Email this article
SCED's speech at gala dinner in Berlin (English only)

     Following is the speech by the Secretary for Commerce and Economic Development, Mr Gregory So, at a gala dinner in Berlin organised by the Hong Kong Economic and Trade Office, Berlin on June 1 (Berlin time):

Distinguished guests, ladies and gentlemen,

     Guten abend. ("Good evening" in German.)

     Last November, I attended the 14th Asia-Pacific Conference of German Business in Ho Chi Minh City. I was very much impressed by the excellent organisation of such a grand event, and more importantly, the great foresight of the German business community some 30 years ago in the economic development of the Asia-Pacific region. There I was invited to visit Germany, and here I am tonight in Berlin.

     Just like your beautiful city, Hong Kong is vibrant, cosmopolitan, and has a lot to offer. You may already know us as an international financial centre and trading hub. Our unique East-meets-West culture and excellent location continue to attract tourists both from Mainland China and around the world. In Hong Kong, visitors can enjoy city-wide duty-free shopping, extraordinary cuisine, bustling street scenes, lively nightlife and world-class theme parks, all in a very safe multicultural and multilingual environment. What you may not know is that some of our sandy beaches and scenic hiking trails are just half an hour's drive from our central business district.

     Germany and Hong Kong have long been good business partners. Germany is our largest trading partner in Europe, with some 14 billion Euros worth of bilateral trade last year. German companies have been active in our region for more than 100 years, and continue today to make significant contribution to our economy. With an estimated 3 000 German citizens working and living in Hong Kong, the German expatriate community is a great source of ideas and enterprise. In fact, Germany is everywhere in our city, from the sophisticated German engineering that supports our massive infrastructure development to the cars that we drive and the beer that we enjoy so much. I should also mention that the German national football team has a strong fan base in Hong Kong.

     For German companies with a presence in the Asia-Pacific region, Hong Kong is an important base. And Hong Kong has always been a good place for doing business. For 21 consecutive years, we have been ranked the world's freest economy by the Heritage Foundation. We are also ranked the third in ease of doing business by the World Bank.

     The strong presence of German business in Hong Kong speaks of the confidence you have in our distinct advantages. These include the rule of law, which is underpinned by an independent judiciary, our low and simple tax system, free flow of information, capital and goods, as well as superb transport and communications infrastructure. That infrastructure, which we are constantly expanding and upgrading, connects us to global, Asian and, of course, the Mainland Chinese markets.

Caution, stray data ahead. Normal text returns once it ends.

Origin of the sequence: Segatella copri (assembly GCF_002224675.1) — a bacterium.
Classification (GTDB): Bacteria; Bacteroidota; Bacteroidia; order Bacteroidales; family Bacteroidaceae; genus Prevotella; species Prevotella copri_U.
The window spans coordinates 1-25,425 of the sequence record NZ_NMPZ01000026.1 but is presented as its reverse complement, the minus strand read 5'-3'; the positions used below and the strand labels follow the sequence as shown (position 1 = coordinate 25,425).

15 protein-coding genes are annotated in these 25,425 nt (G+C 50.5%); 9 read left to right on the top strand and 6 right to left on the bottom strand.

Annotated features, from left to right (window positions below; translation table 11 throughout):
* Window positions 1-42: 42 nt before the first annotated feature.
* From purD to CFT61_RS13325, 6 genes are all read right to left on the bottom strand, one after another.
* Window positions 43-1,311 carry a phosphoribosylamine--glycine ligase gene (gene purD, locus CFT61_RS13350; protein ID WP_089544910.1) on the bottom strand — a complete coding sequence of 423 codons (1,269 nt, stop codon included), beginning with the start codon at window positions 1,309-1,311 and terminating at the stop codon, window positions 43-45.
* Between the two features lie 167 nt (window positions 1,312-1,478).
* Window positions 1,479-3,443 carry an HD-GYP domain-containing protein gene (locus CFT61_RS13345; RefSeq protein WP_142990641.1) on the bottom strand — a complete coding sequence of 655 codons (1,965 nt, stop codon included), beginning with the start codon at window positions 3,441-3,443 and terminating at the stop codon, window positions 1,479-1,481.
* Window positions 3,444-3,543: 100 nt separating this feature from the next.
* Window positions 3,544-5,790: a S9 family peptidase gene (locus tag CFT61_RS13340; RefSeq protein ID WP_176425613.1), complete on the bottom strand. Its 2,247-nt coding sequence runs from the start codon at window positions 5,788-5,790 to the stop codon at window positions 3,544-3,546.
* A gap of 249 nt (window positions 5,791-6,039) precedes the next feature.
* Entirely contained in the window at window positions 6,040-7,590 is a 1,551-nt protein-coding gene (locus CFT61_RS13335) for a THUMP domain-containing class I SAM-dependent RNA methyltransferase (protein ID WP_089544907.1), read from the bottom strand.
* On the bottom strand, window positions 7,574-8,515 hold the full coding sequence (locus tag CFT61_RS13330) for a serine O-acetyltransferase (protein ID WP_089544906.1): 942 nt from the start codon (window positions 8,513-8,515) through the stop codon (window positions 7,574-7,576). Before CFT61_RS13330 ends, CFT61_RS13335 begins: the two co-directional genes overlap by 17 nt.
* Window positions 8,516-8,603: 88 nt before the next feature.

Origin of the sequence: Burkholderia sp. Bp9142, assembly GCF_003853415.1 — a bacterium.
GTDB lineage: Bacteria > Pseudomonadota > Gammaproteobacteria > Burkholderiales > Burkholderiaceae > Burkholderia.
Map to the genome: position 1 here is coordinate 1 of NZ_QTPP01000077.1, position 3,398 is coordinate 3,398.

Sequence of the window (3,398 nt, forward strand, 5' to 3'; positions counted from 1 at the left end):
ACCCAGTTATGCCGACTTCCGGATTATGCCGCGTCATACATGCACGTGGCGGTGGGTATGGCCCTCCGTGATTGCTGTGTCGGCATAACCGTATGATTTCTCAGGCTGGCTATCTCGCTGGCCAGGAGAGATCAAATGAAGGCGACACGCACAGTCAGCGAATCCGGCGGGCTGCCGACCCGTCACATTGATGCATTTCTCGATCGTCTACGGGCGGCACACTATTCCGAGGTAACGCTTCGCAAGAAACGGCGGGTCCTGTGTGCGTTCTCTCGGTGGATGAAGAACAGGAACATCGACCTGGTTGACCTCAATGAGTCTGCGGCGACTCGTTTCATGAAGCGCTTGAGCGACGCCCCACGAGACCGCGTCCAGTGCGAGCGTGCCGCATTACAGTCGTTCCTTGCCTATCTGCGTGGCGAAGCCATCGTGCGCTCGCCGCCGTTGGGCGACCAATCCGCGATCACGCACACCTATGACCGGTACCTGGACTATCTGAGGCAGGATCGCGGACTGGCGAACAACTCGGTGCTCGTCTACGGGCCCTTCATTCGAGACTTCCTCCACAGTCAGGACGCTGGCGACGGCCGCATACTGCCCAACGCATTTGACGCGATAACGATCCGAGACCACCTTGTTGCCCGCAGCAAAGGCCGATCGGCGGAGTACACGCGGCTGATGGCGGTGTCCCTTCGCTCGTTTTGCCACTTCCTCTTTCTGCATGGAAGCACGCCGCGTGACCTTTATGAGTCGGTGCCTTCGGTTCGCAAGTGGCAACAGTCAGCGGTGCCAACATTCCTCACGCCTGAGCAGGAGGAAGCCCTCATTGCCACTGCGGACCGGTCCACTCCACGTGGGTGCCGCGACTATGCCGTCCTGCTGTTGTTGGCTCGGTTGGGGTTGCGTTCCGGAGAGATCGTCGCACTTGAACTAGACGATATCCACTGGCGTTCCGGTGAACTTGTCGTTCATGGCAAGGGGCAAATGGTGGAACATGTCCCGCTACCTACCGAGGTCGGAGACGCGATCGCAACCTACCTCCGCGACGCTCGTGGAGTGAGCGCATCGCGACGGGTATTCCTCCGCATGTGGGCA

Over the past three decades, our free-trade experience and global connections have been instrumental in supporting Mainland China's opening up to the world. For German companies, we are the fastest and the most efficient route to the Mainland's huge business opportunities.

     German companies can take advantage of Hong Kong's free-trade pact with Mainland China, known as the Closer Economic Partnership Arrangement, or CEPA. CEPA lowers, even eliminates, barriers to trade in goods and services between Hong Kong and the Mainland.

     Established in 2003, CEPA now includes more than 400 liberalisation measures covering a wide range of services areas.

     As CEPA is nationality-neutral, German firms incorporated in Hong Kong can use CEPA to gain tariff-free entry into the Mainland market for goods produced in Hong Kong. They can also enjoy preferential treatment in accessing the Mainland's services sectors, including financial and legal services, logistics, tourism and much more. In short, CEPA can help boost trade not just between Germany and Hong Kong, but also between Germany and China as a whole.

     The new Silk Road Economic Belt and 21st Century Maritime Silk Road programmes of China, known as "One Belt, One Road", now offer tremendous growth prospects. The initiatives look to expand China's transcontinental connectivity and promote economic, political and cultural development among countries spanning three continents. The Silk Road Economic Belt will link China with Europe via central and western Asia, while the Maritime Silk Road will deepen the Mainland's connections with Southeast Asia, Africa and Europe. With our long-standing and unique role as the "super-connector" between the vast Mainland Chinese market and the rest of the world, Hong Kong is poised to benefit from this new framework for organising multinational economic development. And for German companies with investment and operations in Hong Kong, that means new business and new opportunities.

     The next Asia-Pacific Conference of German Business will be held in Hong Kong in November 2016. I am very much encouraged by the confidence of German businesses in Hong Kong, in choosing Hong Kong as the host city. This signifies the long-established friendship between Hong Kong and Germany, and highlights our importance as a financial and trading hub in the region.

     Hong Kong is not only about trade and finance. We are also renowned for our hospitality to visitors. For those of you who are attending the Conference, I look forward to welcoming you in Hong Kong next year.

     Vielen dank und guten appetit. ("Thank you very much and bon appetit" in German.)

Ends/Tuesday, June 2, 2015
Issued at HKT 12:38


Print this page